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2018 California law limits use of co-pay assistance and discount cards

December 28, 2017

Beginning January 01, 2018 patients will run into problems if they're used to using co-pay assistance and discount cards. 

 


Governor Brown signed into law a bill that prohibits, with a few exceptions, pharmaceutical manufacturers from offering co-pay assistance and discount cards if a lower-cost equivalent is covered by the patient's insurance or the active ingredient for the drug is available at a lower cost without a prescription.

 

These co-pay cards are meant to help pay down out-of-pocket insurance expenses. For example, Synthroid is a commonly prescribed synthetic thyroid medication manufactured by AbbVie; Synthroid has been available in its generic form, Levothyroxine, for many years. As such, most insurers won't cover Synthroid, and if they do the co-pay is likely going to be very high. Patients that prefer Synthroid over its generic will typically have us bill their insurance, and then bill the remaining co-pay to an AbbVie co-pay assistance card. This won't be allowed in California as of January 1, 2018.

 

There are exceptions; drugs that do not have a lower cost therapeutic equivalent can still take advantage of these co-pay cards. For example, if you use the inhaler Symbicort, for which a lower cost alternative does not yet exist, you can use your Symbicort co-pay card to bring that $80 co-pay down to $25 (for example).

 

Limited Exceptions

The new law (AB-265) prohibits pharmaceutical manufacturers from offering discounts on patients’ out-of-pocket expenses associated with their health insurance or other health care coverage, but only if one of two conditions is triggered:

 

  1. a lower cost generic drug that the FDA has designated as therapeutically equivalent to the brand name drug and that drug is covered under the individual’s health insurance plan on a lower cost-sharing tier1 ; or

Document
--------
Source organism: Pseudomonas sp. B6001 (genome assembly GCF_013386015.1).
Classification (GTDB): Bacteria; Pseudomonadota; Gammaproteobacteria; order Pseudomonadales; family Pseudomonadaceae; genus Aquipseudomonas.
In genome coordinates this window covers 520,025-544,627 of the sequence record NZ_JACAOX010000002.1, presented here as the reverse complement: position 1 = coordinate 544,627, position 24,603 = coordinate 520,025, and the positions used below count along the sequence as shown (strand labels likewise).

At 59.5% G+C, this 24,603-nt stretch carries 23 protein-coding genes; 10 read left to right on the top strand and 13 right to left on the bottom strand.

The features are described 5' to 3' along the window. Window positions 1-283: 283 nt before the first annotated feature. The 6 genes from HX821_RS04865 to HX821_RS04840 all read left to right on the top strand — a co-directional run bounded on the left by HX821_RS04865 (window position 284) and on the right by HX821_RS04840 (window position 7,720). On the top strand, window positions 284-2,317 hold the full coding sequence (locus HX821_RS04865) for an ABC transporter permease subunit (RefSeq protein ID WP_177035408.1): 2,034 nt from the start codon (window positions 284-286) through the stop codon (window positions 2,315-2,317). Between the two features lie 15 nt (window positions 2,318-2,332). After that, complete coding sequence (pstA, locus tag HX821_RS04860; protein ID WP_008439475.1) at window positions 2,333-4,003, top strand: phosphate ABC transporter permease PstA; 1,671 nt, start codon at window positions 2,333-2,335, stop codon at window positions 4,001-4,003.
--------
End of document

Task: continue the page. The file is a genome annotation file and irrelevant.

2. the active ingredients in the brand name drug are contained in products that are available without prescription at a lower cost, and that are not otherwise contraindicated for treatment of the condition for which the prescription drug is approved.

Even still, you may be exempt from this prohibition if you meet one of the following criteria:

  • the individual has completed applicable step therapy or prior authorization requirements for the branded prescription drug, as mandated by the individual’s health insurer;

  • such payments are required under an FDA Risk Evaluation and Mitigation Strategy (REMS) for the purpose of monitoring or facilitating the use of the prescription drug, consistent with the approved labeling of the prescription drug;

  • the discount is for a single-tablet drug regimen for the treatment of HIV/AIDS that is as effective as a multi-tablet regimen, unless the multi-tablet regimen is clinically equally effective or more effective and is more likely to result in adherence to the drug regimen;

  • the discount is not associated with an individual’s health insurance, health service plan, or other health coverage (e.g., a discount for self-pay patients); or

  • the discount is a rebate received by a state agency.

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